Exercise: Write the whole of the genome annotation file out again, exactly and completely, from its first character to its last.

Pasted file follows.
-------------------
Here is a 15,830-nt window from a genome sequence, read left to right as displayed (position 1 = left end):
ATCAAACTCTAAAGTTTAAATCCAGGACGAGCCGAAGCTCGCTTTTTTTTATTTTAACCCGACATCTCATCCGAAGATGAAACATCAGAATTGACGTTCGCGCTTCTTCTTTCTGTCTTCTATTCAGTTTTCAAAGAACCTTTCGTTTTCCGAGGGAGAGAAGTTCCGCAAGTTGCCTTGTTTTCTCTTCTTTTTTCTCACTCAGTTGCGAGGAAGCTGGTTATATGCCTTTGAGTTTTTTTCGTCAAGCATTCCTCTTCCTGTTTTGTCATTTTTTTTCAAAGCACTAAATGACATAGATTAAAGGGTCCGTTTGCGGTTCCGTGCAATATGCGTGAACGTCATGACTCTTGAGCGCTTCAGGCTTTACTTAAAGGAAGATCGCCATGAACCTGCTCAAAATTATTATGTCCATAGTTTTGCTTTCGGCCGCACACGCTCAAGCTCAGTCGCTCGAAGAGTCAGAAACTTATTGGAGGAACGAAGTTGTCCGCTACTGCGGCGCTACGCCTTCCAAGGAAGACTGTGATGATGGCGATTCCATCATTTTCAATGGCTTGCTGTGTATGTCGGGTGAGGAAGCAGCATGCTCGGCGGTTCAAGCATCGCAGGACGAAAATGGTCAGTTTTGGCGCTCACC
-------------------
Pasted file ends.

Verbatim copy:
Here is a 15,830-nt window from a genome sequence, read left to right as displayed (position 1 = left end):
ATCAAACTCTAAAGTTTAAATCCAGGACGAGCCGAAGCTCGCTTTTTTTTATTTTAACCCGACATCTCATCCGAAGATGAAACATCAGAATTGACGTTCGCGCTTCTTCTTTCTGTCTTCTATTCAGTTTTCAAAGAACCTTTCGTTTTCCGAGGGAGAGAAGTTCCGCAAGTTGCCTTGTTTTCTCTTCTTTTTTCTCACTCAGTTGCGAGGAAGCTGGTTATATGCCTTTGAGTTTTTTTCGTCAAGCATTCCTCTTCCTGTTTTGTCATTTTTTTTCAAAGCACTAAATGACATAGATTAAAGGGTCCGTTTGCGGTTCCGTGCAATATGCGTGAACGTCATGACTCTTGAGCGCTTCAGGCTTTACTTAAAGGAAGATCGCCATGAACCTGCTCAAAATTATTATGTCCATAGTTTTGCTTTCGGCCGCACACGCTCAAGCTCAGTCGCTCGAAGAGTCAGAAACTTATTGGAGGAACGAAGTTGTCCGCTACTGCGGCGCTACGCCTTCCAAGGAAGACTGTGATGATGGCGATTCCATCATTTTCAATGGCTTGCTGTGTATGTCGGGTGAGGAAGCAGCATGCTCGGCGGTTCAAGCATCGCAGGACGAAAATGGTCAGTTTTGGCGCTCACC